Dr. Caicedo is a professor of medicine at the University of Miami Miller School of Medicine. Originally trained as a sensory neurobiologist, Dr. Caicedo started working in the field of pancreatic islet biology in 2005. His work focuses on fundamental aspects of the anatomy and physiology of the human islet. His primary goal is to provide detailed knowledge of islet biology that is relevant to understand the control of glucose homeostasis and its derangement in diabetes.
Dr. Almaça is an assistant professor of medicine at the University of Miami Miller School of Medicine. She trained as an electrophysiologist in Portugal and Germany. Dr. Almaça's current research focuses on the vasculature of the islet. In her work, Dr. Almaça is testing the hypothesis that microvascular dysfunction in the islet leads to a disturbance of hormone secretion, to glucose intolerance, and eventually to diabetes.
Dr. Rodriguez-Diaz is an assistant professor of medicine at the University of Miami Miller School of Medicine. A major direction in his work has been to characterize the autonomic innervation of the human islet. His anatomical studies have provided striking new insights into neural control of islet function. Currently, Dr. Rodriguez-Diaz is studying the impact the somatostatin secreting delta cell has on endocrine and immune function in the islet.
Dr. Luciana Gonçalves is a postdoctoral associate who under Dr. Almaça's mentorship is studying changes in islet vascular function during development and diabetes pathogenesis.
Dr. Julia Panzer is a postdoctoral fellow at the University of Miami Miller School of Medicine. She initially trained as a chemist and pursued her Ph.D. in human biology in Germany. During her doctoral studies she helped implement the human slice platform to study islet in their native environment. Her current projects focus on human islet development.
Dr. Makhmutova is a postdoctoral associate whose studies are aimed at determining how the pancreatic islet communicates with the brain. Towards this end, she is recording from neurons in the nodose ganglion that connect the pancreas to the brain. She expects her work to elucidate the type of information the islet is sending to the brain under healthy and diabetic conditions.
Dr. Weitz recently graduated from the Molecular Cell and Developmental Biology Program at the University of Miami. He continues his research project as a postdoctoral fellow. He is performing physiological studies in living pancreas slices to determine how the islet resident macrophage communicates with other cells within the islet. His work will help us understand how this immune cell responds to local cues to maintain a stable and healthy islet environment.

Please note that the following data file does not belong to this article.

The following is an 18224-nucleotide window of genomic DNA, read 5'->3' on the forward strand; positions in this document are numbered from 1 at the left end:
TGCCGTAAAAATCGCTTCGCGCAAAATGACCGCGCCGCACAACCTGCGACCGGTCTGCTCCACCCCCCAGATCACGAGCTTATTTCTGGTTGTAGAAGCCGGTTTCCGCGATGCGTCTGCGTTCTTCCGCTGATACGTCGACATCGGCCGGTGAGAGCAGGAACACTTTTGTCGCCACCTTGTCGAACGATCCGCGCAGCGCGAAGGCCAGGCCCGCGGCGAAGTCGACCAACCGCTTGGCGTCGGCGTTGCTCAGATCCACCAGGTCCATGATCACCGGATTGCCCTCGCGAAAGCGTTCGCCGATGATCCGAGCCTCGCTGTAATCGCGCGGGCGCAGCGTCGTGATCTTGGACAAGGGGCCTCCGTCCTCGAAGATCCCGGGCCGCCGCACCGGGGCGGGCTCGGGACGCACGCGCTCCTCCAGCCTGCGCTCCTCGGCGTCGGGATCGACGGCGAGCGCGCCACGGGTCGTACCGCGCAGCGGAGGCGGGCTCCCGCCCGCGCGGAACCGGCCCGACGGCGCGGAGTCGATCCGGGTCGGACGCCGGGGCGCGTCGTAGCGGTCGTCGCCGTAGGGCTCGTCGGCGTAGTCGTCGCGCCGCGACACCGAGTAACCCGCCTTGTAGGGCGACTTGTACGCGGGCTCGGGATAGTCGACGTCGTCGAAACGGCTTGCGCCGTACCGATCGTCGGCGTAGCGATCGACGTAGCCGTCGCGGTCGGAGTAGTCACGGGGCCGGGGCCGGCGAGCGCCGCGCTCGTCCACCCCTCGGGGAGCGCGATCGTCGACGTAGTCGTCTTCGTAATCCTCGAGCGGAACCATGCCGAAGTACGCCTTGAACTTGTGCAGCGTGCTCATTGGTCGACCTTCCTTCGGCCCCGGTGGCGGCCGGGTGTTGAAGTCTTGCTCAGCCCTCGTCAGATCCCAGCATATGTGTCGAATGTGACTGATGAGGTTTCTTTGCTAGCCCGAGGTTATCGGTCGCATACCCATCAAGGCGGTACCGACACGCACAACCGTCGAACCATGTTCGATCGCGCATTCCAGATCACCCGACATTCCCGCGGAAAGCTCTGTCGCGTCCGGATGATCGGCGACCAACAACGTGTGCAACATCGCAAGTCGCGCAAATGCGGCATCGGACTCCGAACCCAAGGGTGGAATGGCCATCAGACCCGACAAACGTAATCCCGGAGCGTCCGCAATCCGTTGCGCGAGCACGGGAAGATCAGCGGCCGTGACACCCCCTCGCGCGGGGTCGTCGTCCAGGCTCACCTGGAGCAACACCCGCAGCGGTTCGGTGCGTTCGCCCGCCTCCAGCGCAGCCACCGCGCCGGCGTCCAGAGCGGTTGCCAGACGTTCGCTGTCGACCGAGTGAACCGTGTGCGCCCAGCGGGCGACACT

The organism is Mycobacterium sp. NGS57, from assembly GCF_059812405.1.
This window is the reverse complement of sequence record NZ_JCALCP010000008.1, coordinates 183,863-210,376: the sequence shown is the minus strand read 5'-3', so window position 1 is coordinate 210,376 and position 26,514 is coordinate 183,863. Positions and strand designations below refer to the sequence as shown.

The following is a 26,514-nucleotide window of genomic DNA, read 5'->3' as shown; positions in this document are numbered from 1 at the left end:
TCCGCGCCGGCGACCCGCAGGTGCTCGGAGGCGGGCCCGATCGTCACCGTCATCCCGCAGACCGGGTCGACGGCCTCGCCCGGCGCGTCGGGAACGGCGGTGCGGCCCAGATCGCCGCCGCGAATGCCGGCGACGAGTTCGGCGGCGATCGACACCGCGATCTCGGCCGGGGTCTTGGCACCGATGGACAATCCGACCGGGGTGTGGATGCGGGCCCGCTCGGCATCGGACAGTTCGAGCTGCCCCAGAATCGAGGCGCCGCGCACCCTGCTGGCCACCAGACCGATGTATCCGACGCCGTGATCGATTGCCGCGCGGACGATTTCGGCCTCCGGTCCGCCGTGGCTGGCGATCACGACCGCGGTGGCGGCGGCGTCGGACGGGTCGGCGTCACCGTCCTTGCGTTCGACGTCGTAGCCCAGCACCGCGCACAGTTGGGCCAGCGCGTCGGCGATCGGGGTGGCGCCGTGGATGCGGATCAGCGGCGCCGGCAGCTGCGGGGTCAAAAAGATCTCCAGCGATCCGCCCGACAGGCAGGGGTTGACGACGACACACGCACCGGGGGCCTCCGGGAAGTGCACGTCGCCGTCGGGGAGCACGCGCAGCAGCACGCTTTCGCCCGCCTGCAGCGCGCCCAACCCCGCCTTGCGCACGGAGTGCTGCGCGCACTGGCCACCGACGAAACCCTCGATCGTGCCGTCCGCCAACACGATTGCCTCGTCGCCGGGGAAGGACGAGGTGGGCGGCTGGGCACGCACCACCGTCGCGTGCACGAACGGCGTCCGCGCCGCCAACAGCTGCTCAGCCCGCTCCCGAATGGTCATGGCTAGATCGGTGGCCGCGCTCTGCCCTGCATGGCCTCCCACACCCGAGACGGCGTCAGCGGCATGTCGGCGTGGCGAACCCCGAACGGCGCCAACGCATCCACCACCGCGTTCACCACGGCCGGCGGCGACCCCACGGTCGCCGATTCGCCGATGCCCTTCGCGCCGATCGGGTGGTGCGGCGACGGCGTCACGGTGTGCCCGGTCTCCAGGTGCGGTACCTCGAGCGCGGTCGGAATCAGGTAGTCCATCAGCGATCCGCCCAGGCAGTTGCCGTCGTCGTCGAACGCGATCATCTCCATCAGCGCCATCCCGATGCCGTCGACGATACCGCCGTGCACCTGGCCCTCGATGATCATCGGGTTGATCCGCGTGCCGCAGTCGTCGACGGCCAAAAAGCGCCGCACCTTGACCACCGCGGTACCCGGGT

Dr. Anna Lang is a postdoctoral associate who is studying mitochondrial function in pancreatic beta cells. She is developing an in vivo system to study mitochondrial signaling associated with mitochondrial OXPHOS defects. She will transplant beta cells with genetic or toxin-induced defects in different OXPHOS complexes into the eyes of recipient mice and use imaging techniques to follow cellular and mitochondrial function in vivo.
Mr. Alejandro Tamayo is a research associate with expertise in metabolic studies (e.g. glucose tolerance tests), islet transplantation, in vitro studies to measure hormone secretion from the islet, genotyping and animal husbandry. He provides excellent support for all the projects.
Ms. Elizabeth Pereira is a research associate with expertise in histology, immunohistochemistry, confocal microscopy, genotyping and animal husbandry. She provides excellent support for all the projects.
Mr. Nader is a graduate student in the Molecular Cell and Developmental Biology Program at the University of Miami. In his research project, he is examining the role of the tyrosine hydroxylase-expressing beta cell. His work will help us understand the contribution of this elusive cell to islet biology.
Mr. Farhan Qureshi is an MD/PhD student at the University of Miami Miller School of Medicine. In his research project, he is investigating the effects of immune cell infiltration on beta cell function to test the hypothesis that beta cell dysfunction precedes beta cell death during the pathogenesis of type 1 diabetes.